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Posted by: Deepa Vasudevan on Mon, Sep 2nd, 2019

GDP growth At 5%: An Explainer

India’s GDP grew at a real rate of 5% in the first quarter of the current fiscal year (Apr-Jun 2019). This is the lowest quarterly growth rate in six years. The announcement was fairly shocking because the growth decline was much sharper than predicted (Pic 1). In fact, some experts have described this as an “Economic Emergency”, a catchy phrase that was quickly picked up by several media outlets. But is India really facing a growth crisis? To answer this, let us understand more about GDP and probe the data further.

 

 Pic 1: Quarterly Economic Growth

Source: CSO


What does 5% GDP growth mean?

GDP is a measure of economic progress. It can be measured in three ways. One method is to add up the values of goods and services produced by different sectors in the economy- say agriculture, industry, financial services, real estate etc. The second way is to look at GDP in terms of what is demanded, and simply add up the money that is spent in the economy to fulfil that demand. For example, spending on education, food, holidays, wages and salaries, military expenditure. The final method adds up all the incomes earned in the economy- everything from the daily wage of a cleaner to the salary of the President of India.  The Central Statistical Organization releases GDP based on the first two methods quarterly and annually. So that is the data we normally analyse in trying to understand GDP.

A 5% GDP growth means that the GDP in April-June 2019 grew by 5% over the GDP in April-June 2018. Quarterly GDP is usually compared to the GDP of the same quarter in the previous year (also called year-on-year growth). This is because each quarter has unique features that impact GDP differently. For instance, the Oct-Dec quarter typically sees a lot of household expenditure on clothes, food, jewellery, or appliances, as it is the festival and gift-giving season. The Jan-March quarter tends to see tighter government spending as the government tries to control expenses and reduce its deficit before the end of the financial year in March.  Economists call this “seasonality”; and they get rid of it by comparing a period (week/month/quarter/half year) over the same period in an earlier year.

Is 5% GDP growth good or bad?

That depends on the economy! Advanced economies grow at low rates (maximum 2% to 3%), while developing countries grow much faster (anything 4% and over).

This growth divergence can be explained with a simple example. Consider two students- A and D. A usually gets 90% in his exams, while D gets 40%. Suppose D decides to study hard and improves his score to 60%, while A raises his score to 92%. D has improved by 50%, while A has improved by 2% only! The reason is that D started from a low base, and has more scope for improvement, while A is already close to the maximum score. Now replace A and D by advanced and developing economies. Advanced countries grow at low and steady rates as they do not have much potential to grow faster. Developing economies- if supported by demography, policy and global scenarios- can grow enormously for many years before reaching their maximum limits.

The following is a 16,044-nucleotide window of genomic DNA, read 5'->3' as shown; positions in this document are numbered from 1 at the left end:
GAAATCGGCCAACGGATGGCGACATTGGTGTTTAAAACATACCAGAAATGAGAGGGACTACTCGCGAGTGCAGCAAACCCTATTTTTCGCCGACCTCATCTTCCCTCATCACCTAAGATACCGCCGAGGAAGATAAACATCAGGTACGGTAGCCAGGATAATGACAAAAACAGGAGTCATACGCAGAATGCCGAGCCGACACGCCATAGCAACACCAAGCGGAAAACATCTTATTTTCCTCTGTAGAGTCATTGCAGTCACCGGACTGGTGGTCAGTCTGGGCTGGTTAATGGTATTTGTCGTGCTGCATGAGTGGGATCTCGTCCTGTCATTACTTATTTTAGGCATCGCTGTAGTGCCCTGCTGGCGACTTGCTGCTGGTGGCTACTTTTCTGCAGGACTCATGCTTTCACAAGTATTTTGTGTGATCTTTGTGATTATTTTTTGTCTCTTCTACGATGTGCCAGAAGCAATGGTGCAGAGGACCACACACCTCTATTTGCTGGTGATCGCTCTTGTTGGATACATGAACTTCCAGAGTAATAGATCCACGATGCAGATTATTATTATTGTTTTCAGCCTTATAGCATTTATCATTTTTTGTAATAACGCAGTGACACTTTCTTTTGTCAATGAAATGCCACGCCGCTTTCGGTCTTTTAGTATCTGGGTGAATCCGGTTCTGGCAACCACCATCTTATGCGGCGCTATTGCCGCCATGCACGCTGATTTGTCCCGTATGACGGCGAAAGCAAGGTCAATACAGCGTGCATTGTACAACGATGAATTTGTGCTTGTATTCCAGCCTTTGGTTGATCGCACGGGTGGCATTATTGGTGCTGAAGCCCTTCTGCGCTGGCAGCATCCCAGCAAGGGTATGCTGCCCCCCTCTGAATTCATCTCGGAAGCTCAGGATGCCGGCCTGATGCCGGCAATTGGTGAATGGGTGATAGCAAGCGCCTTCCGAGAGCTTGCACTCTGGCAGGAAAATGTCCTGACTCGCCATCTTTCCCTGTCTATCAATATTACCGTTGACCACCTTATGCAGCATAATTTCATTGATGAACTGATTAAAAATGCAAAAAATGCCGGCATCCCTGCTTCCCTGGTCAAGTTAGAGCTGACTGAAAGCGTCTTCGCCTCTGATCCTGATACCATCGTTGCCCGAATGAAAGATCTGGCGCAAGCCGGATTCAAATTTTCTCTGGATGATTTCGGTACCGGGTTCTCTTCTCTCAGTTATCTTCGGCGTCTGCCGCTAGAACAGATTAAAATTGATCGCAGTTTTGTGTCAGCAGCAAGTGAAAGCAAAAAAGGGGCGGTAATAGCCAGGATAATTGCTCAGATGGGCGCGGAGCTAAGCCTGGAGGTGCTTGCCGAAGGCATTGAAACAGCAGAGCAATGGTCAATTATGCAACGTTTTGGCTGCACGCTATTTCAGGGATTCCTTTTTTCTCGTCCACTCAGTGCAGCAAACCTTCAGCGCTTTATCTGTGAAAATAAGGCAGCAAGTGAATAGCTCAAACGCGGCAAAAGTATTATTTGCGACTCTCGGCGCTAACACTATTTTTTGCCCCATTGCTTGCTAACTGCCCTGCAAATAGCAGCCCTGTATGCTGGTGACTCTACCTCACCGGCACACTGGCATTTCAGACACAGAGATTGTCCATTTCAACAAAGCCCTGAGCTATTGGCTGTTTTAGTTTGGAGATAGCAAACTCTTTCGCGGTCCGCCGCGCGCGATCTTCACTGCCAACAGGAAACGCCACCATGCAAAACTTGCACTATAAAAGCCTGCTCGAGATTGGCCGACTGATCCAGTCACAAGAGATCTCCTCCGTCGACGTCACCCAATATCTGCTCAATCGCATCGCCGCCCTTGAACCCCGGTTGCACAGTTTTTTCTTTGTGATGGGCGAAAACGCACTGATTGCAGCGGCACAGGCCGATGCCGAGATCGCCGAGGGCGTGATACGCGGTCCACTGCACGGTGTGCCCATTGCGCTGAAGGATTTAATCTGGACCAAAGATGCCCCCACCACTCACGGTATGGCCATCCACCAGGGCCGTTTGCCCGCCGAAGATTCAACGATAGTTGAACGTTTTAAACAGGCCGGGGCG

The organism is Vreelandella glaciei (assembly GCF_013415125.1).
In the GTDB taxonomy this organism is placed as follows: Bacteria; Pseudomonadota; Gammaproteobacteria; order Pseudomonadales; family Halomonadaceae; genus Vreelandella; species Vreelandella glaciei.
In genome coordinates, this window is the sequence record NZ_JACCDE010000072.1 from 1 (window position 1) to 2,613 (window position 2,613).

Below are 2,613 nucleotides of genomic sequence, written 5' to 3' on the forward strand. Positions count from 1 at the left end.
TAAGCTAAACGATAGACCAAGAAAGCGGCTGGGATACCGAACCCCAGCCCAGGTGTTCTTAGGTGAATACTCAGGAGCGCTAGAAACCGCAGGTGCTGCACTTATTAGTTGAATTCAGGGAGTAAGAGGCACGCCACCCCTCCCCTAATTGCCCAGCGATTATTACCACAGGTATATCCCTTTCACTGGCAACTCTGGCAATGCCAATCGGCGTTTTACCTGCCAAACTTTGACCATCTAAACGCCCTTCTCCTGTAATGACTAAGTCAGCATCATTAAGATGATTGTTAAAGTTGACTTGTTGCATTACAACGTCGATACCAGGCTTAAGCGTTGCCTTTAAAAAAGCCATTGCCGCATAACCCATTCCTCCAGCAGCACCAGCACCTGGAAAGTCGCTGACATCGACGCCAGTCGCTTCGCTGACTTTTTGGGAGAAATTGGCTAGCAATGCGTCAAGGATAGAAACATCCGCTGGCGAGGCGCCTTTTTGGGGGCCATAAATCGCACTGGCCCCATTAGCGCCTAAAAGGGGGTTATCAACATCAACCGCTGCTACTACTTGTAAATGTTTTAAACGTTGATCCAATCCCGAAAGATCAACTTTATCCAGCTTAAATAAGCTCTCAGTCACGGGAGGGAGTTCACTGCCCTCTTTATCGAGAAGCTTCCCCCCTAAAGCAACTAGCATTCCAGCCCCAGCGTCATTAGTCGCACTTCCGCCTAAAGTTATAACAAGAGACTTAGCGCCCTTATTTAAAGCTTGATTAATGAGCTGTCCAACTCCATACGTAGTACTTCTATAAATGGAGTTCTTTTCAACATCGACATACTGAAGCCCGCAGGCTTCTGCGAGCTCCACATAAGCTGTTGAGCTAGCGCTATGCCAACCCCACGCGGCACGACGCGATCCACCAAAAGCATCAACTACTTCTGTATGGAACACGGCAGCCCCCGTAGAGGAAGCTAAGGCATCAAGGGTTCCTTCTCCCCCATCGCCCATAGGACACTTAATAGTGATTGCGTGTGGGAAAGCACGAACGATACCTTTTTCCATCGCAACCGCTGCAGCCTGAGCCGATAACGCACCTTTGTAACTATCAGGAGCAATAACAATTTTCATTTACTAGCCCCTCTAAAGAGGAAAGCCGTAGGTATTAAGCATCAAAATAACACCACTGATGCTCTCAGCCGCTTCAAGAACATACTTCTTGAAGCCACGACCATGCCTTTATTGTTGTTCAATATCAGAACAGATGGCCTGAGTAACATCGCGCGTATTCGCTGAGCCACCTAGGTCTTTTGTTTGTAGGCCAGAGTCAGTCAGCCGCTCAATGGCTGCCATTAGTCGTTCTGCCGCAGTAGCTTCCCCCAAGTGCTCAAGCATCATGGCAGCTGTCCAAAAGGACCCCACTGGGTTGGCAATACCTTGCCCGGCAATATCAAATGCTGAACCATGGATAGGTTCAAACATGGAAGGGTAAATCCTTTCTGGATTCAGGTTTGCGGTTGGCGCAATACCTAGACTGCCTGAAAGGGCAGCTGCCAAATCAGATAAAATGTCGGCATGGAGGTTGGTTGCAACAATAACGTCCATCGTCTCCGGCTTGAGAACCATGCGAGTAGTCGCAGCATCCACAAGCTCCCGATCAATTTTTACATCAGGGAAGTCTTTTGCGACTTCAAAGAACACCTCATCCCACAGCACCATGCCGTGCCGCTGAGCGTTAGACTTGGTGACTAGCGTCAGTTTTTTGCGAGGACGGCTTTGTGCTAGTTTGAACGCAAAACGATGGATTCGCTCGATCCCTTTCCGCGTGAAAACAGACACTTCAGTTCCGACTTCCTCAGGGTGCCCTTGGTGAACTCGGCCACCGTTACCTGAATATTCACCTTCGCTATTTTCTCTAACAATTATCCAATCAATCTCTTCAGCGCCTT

Pic 2: Cross country GDP Growth: Apr-June 2019

Source: CSO

 

As Pic 2 shows, India is growing much faster than advanced economies, as it should, but it lags developing countries like Vietnam, China, Indonesia, or Philippines. India obviously needs to fix its problems so that it can at least lead among developing nations. Remember, a 2.3% growth for the US is superb, but 5% for India is a very mediocre achievement.

So why did GDP grow by just 5%?

To understand the reasons behind the 5% growth, we start by examining sector-wise GDP. We compare the April-June 2019 GDP with the GDP in Apr-June 2018 to cover seasonality and to the GDP in Jan-Mar 2019 to capture the latest trend. As Pic 3 shows, with the exception of electricity, gas and water supply, no sector has grown faster over both comparison quarters. Three sectors were worse off in both comparisons: manufacturing, construction, and financial services and real estate. Manufacturing growth has collapsed to 0.6% (probably because of the decline in domestic and global demand, plus the continuing stress of GST on MSMEs). Construction first slowed down after demonetisation, and was further impacted by the drying up of funds from housing finance companies. The NBFC crisis of 2018 also directly impacted financial services and real estate. Together, these three sectors account for nearly half the value added in the economy. Not surprising then, that growth has fallen so sharply!